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Thread: Why do these biology textbooks write 'differential' as an adjective, rather than 'dif

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    Question Why do these biology textbooks write 'differential' as an adjective, rather than 'dif

    Are these books using 'differential' correctly? Why not just write 'different'? English isn't my first language, and I don't understand the difference between 'differential' and 'different' as adjectives.



    1. Handbook of the Biology of Aging edited by Edward J. Masoro, Steven N. Austad. p 480.


    2. The Cambridge Companion to the Philosophy of Biology edited by David L. Hull, Michael Ruse. p 46.

    3. p 78.
    4. Dictionary of Plant Genetics and Molecular Biology by Gurbachan Miglani. Anyone know the page #?

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    English is not my first tongue too. I see the usage of different and differential depends on style you use.

    One group of people has different live conditions than other group of people.
    Those groups of people have differential live conditions.

    Differential=noun
    Their live conditions differential is huge.

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    "Different" has the meaning of "not the same", but "differential" conveys the idea of how differences are significant.

    Here's an example from medicine. Suppose a doctor is confronted with a set of symptoms. It may be that essentially the same symptoms can lead to different diagnoses. The problem is, he or she doesn't just want to reach a different diagnosis, but the one which is correct. After all, different diagnoses may lead to very different treatments.

    This diagnosis based on specific and perhaps even subtle differences in the symptoms and test results is called a differential diagnosis. "'Guinea pig fever' may look very much like 'rabbit fever', but here's how we're able to distinguish (or differentiate) between the two."

    (Sometimes English can seem like a foreign language even to its native speakers. )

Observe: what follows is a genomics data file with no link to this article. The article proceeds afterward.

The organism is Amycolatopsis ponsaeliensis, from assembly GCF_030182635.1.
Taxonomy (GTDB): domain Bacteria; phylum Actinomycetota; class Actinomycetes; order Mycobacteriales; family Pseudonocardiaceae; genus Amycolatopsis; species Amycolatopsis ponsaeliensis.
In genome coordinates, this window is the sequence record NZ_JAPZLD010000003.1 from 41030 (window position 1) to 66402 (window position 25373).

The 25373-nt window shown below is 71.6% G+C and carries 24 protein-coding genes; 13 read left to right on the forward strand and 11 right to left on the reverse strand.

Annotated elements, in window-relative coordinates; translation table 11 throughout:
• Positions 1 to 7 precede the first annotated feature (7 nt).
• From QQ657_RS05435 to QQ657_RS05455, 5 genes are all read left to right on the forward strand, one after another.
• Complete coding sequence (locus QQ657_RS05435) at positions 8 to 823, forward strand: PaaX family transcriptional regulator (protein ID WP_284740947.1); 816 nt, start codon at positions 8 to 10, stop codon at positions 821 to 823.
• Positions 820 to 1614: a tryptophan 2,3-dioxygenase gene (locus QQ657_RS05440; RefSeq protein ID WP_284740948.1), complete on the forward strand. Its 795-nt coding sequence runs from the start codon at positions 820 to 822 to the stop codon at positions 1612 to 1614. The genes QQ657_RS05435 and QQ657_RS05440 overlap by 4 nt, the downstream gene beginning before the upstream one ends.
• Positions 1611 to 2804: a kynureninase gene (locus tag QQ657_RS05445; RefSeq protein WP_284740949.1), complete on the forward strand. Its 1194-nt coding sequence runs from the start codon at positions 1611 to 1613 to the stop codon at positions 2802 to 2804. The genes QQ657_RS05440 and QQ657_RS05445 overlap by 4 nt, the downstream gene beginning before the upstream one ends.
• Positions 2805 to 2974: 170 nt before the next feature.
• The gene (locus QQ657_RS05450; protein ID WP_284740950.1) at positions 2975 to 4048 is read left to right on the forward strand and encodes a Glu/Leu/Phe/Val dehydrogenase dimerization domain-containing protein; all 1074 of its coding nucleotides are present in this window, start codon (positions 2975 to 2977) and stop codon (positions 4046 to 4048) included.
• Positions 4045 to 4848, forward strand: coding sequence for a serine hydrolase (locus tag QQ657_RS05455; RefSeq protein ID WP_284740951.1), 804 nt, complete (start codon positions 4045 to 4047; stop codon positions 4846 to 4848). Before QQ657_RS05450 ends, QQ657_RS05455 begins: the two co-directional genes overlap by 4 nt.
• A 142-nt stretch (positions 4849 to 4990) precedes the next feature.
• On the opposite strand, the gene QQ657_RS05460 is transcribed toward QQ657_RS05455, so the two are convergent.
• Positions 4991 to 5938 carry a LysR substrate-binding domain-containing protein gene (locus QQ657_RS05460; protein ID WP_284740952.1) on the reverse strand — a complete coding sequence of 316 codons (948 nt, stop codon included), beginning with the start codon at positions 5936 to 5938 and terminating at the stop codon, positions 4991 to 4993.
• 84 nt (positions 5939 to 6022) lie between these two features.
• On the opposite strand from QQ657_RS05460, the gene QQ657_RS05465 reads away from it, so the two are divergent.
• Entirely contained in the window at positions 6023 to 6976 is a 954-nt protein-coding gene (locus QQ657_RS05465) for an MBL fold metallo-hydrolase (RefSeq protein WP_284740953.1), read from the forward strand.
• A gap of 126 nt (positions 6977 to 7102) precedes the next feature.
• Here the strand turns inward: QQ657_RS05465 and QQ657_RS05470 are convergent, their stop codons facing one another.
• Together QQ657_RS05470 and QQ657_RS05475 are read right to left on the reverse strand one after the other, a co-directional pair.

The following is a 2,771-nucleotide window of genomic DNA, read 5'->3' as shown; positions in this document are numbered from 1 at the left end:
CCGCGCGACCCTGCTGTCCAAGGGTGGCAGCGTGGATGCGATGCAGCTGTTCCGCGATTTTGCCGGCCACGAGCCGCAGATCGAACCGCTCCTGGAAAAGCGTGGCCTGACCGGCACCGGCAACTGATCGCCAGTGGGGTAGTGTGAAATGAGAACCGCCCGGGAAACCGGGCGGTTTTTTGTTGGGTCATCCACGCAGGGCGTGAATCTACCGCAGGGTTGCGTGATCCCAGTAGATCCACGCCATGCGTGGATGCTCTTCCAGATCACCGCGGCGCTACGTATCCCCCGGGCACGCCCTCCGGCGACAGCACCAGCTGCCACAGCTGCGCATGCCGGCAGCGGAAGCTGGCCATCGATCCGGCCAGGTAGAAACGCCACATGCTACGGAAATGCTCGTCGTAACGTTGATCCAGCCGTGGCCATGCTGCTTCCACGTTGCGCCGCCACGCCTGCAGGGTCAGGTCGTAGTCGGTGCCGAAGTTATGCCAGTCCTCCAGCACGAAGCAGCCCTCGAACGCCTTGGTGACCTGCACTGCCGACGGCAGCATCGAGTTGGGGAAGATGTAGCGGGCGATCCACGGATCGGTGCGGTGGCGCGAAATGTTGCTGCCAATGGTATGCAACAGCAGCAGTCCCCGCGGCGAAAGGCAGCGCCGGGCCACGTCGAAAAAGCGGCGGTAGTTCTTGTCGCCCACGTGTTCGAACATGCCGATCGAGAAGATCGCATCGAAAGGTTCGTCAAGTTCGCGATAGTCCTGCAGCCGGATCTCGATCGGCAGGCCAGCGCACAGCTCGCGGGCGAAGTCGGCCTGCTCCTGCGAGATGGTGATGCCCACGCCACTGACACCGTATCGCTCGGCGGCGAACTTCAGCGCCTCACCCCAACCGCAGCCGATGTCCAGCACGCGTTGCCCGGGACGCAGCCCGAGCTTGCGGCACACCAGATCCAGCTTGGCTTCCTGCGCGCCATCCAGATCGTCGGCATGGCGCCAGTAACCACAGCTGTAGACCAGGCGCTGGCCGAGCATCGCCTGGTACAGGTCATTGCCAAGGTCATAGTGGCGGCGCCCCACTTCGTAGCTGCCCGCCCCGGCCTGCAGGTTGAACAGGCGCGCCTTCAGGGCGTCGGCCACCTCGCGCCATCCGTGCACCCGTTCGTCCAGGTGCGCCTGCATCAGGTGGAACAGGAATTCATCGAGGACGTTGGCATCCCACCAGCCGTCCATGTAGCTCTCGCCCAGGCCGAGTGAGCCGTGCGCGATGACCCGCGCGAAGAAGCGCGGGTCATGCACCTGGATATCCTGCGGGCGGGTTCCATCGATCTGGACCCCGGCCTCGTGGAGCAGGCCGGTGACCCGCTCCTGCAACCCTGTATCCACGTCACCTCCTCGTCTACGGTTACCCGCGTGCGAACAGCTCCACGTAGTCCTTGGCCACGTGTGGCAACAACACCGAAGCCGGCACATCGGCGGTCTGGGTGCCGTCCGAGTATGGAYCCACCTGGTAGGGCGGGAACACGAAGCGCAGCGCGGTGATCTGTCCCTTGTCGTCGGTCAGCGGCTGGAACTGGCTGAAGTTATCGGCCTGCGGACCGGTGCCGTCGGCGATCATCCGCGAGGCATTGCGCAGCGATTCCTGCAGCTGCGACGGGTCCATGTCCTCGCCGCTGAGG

Last edited by geebee; 07-30-2021 at 03:03 AM.
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    Agree with geebee above.
    At the same time, some writers get so caught up in using a special word in a distinctive way, that when they return to a context where the ordinary term could be used, then they do not do it.
    I trained first in science.
    When I studied some sociology as well, I found that this sort of practice was endemic there.
    Sometimes it was because the original thinkers in that area spoke French or German and the terms in those languages did not quite translate: new English terms needed to be found for just that meaning. But later, native English speaking thinkers got into the habit of doing it in English.
    You need a good guide to terms as used in that discipline.

    I found some of your examples confusing because, from my mathematical training, "differential" is about rate of change, and some of those uses could easily have meant that.

    In general, because English has so many words, multiple uses are less frequent than some other languages.
    In many cases there can even be two words for the same thing: a word of Germanic origin (from AngloSaxon) as well as a "Latinate" form (from Norman French or Latin - or sometimes from classical Greek), that might mean exactly the same thing, or the Latinate form has a tone of educated upper class.

    All up, it's no joke!
    Last edited by Saetro; 08-03-2021 at 07:49 PM.

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